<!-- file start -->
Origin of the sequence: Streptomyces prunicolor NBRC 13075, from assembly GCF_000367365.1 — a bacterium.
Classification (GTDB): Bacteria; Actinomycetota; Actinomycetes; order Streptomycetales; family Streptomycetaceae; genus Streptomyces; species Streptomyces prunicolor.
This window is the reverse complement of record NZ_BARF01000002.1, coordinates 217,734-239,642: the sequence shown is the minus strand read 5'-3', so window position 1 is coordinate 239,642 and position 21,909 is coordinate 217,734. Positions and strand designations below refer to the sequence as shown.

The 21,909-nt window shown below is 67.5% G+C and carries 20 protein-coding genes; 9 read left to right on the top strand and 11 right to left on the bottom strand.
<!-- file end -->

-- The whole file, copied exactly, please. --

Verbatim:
Origin of the sequence: Streptomyces prunicolor NBRC 13075, from assembly GCF_000367365.1 — a bacterium.
Classification (GTDB): Bacteria; Actinomycetota; Actinomycetes; order Streptomycetales; family Streptomycetaceae; genus Streptomyces; species Streptomyces prunicolor.
This window is the reverse complement of record NZ_BARF01000002.1, coordinates 217,734-239,642: the sequence shown is the minus strand read 5'-3', so window position 1 is coordinate 239,642 and position 21,909 is coordinate 217,734. Positions and strand designations below refer to the sequence as shown.

The 21,909-nt window shown below is 67.5% G+C and carries 20 protein-coding genes; 9 read left to right on the top strand and 11 right to left on the bottom strand.